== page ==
The first of these is the deconstruction of the McLaren myth, showing the utterly haphazard nature of how UK proto-punk moved from being an insignificant scene at the end of the King's Road to the touch-paper for a worldwide cultural revolution. Rather than moulding his protegés, McLaren comes across as an
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Brett
Aug 25, 2010 Brett rated it it was amazing  ·  review of another edition
Shelves: anarchism, music, history
I don't claim to be an expert on music or music criticism, but England's Dreaming is probably the best book on music that I've read. The subject is the English punk movement of the 1970s and its context. Savage writes like an academic even though it's a topic clearly close to his heart, and his prose is interspersed with selections from his personal diary from the time-period.

England's Dreaming deals cogently with the contradictions of punk: right-wing imagery and left-wing politics, art studen
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Rob
Apr 07, 2011 Rob rated it really liked it  ·  review of another edition
History was created by those who say "no" as Savage claims at the back of this book and during Royal Wedding week in the UK, this seems more relevant than ever - especially in view of the Sex Pistols' attempted hijacking of a previous royal event, the 1977 Silver Jubilee.

An exhaustive account of the early days of punk and the rise and fall of the Pistols in particular, this volume deserves its place in the pantheon of classic rock literature. What astonishes is the ability of people at the time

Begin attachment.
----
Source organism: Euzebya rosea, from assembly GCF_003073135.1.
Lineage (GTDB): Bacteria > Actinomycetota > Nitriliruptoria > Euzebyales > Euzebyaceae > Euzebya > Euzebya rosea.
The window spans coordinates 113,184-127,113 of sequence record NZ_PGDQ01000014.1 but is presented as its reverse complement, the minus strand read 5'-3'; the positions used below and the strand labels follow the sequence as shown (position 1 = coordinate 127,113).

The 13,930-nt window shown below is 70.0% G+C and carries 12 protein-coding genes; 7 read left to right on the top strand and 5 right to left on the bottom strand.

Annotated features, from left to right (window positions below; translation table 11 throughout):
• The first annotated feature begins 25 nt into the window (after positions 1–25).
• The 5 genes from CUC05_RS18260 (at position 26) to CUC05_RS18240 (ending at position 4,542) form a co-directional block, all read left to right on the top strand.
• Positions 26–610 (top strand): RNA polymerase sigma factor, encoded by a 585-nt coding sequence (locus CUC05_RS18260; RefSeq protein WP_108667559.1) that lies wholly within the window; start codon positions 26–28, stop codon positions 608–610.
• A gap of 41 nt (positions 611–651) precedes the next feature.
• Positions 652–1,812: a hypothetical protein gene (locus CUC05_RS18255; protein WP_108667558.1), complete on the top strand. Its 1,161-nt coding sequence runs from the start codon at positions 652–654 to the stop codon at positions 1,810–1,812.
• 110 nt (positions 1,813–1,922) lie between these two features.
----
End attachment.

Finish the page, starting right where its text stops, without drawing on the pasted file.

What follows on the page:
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Gordy
Aug 06, 2012 Gordy rated it really liked it  ·  review of another edition
I found this book very informative on the subject of punk. Liked the background of characters given and the way things are given their historical context. I would read this book again as I was surprised at how much there is in there and how clever many of the concepts and thinking behind the movement there is. It was also refreshing to read a quite different account of key people who have been given an otherwise raw deal by the press an society etc.

The first 2/3 of the book I found to be a roll
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Darran Mclaughlin
OK. To be honest most of this was pretty familiar to me from years of listening to and reading about punk music. It wasn't as eye opening as a book like Can't Stop Won't Stop by Jeff Chang on Hip Hop, or Rip it up and Start Again by Simon Reynolds on Post Punk, or The Rest is Noise by Alex Ross on Modern Classical. Still, it's a good book. Most of all it was interesting to immerse myself in an era in which a large subculture dedicated itself to a totally bohemian, anti-corporate, anti bourgeois ...more
Bosco Farr
Oct 05, 2010 Bosco Farr rated it it was amazing  ·  review of another edition
Shelves: punk
This is the definitive work on the first generation English punk rock explosion. One of the best books on punk rock ever. You want be able to put it down.
Shawn
Pretty dang definitive.
Eugenia Williamson
My favorite rock bio - just enough psuedo-academic social analysis to really excite!
Mouselegs
May 24, 2017 Mouselegs rated it it was amazing  ·  review of another edition
I really enjoyed this book - all 632 pages of quite small text (I bought my first reading glasses thanks to this book). I'm not a big fan of the Sex Pistols or, really, of punk rock - it was a little before my time and outside my experience. However, this book is such a rich cultural history of Great Britian and particularly of London that it was a joy to read. The level of detail is exquisite and John Savage must have spent months, if not years, doing interviews with all the major players in pu ...more
J-T Grace
May 04, 2017 J-T Grace rated it it was amazing  ·  review of another edition
Reading for the 3rd time. Explains my youth.
Meor Cavalera
May 11, 2017 Meor Cavalera rated it really liked it  ·  review of another edition
Shite Sid Shite !
Tara Singh
Aye carrumba this book
Carlos Hughes
Nov 01, 2016 Carlos Hughes rated it it was amazing  ·  review of another edition
Brilliant, superb a thorough research of the British punk movement at it's infancy.